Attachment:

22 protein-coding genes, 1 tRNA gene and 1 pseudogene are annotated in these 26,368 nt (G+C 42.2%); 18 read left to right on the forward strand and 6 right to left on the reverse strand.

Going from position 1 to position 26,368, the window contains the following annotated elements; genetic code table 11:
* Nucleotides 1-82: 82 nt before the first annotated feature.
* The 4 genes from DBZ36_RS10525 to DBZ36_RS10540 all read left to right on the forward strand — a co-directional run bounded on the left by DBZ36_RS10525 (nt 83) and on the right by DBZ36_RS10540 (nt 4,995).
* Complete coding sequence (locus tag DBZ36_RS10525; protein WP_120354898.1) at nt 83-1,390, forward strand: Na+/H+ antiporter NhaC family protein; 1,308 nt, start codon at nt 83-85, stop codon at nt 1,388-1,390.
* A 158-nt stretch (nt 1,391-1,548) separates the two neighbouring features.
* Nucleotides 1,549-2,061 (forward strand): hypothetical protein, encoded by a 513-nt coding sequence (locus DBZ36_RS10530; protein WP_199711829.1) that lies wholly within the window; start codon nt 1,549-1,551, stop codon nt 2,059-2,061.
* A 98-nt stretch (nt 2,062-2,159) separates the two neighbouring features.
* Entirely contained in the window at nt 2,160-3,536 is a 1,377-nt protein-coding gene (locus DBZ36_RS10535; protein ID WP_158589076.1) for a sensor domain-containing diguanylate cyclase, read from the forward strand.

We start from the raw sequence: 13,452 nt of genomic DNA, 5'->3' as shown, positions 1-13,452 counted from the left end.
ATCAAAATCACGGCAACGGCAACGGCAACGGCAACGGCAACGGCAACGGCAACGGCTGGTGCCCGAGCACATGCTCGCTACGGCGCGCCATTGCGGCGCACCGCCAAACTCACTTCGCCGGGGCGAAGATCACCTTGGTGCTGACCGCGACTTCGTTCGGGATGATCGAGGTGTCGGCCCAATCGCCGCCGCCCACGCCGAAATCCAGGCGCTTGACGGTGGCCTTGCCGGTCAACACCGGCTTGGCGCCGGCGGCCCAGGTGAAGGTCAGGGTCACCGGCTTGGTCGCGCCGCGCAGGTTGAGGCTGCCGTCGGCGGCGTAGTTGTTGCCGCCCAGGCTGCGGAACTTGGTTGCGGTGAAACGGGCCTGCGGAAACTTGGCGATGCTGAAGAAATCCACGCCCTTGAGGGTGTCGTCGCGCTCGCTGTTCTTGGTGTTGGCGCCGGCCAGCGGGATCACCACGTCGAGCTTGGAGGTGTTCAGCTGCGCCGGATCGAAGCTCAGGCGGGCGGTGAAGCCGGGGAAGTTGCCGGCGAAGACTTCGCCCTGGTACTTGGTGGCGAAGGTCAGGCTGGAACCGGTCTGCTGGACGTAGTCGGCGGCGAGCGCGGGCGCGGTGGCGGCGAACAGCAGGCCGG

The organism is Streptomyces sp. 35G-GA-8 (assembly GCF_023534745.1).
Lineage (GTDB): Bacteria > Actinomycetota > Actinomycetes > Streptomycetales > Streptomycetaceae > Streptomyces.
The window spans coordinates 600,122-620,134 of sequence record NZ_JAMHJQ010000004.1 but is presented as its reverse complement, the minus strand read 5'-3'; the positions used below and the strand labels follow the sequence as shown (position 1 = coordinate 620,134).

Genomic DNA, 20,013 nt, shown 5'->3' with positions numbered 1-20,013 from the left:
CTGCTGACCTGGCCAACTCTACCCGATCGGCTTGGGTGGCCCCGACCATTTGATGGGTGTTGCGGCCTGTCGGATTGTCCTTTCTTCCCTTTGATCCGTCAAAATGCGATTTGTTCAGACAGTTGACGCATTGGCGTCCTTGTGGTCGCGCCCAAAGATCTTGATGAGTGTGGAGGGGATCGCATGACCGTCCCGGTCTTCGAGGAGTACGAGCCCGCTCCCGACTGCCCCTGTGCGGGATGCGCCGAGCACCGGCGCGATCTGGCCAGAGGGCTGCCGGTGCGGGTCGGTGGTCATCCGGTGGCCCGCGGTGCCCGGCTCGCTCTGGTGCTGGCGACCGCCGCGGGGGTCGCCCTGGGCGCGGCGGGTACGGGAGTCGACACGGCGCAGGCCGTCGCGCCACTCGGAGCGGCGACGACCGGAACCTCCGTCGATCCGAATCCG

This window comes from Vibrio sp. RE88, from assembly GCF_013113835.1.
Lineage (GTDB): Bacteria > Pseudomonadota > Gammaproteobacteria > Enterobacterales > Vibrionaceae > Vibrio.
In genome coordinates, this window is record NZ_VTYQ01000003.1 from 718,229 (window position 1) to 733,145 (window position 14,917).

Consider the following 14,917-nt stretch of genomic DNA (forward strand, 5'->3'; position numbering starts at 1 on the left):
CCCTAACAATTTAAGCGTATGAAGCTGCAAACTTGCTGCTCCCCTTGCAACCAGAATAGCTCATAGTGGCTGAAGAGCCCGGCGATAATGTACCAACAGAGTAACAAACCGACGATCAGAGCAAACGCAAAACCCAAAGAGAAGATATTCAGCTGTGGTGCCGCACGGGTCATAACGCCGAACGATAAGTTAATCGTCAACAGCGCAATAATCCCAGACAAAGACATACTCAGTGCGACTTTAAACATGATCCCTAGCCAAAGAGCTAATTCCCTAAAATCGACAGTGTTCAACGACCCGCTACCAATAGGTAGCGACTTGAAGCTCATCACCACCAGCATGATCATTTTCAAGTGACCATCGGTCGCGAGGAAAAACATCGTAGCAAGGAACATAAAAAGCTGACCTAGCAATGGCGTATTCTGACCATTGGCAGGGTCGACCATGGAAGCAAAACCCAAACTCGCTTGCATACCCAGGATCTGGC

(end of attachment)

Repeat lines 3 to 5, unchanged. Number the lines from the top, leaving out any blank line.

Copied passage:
* Nucleotides 1-82: 82 nt before the first annotated feature.
* The 4 genes from DBZ36_RS10525 to DBZ36_RS10540 all read left to right on the forward strand — a co-directional run bounded on the left by DBZ36_RS10525 (nt 83) and on the right by DBZ36_RS10540 (nt 4,995).
* Complete coding sequence (locus tag DBZ36_RS10525; protein WP_120354898.1) at nt 83-1,390, forward strand: Na+/H+ antiporter NhaC family protein; 1,308 nt, start codon at nt 83-85, stop codon at nt 1,388-1,390.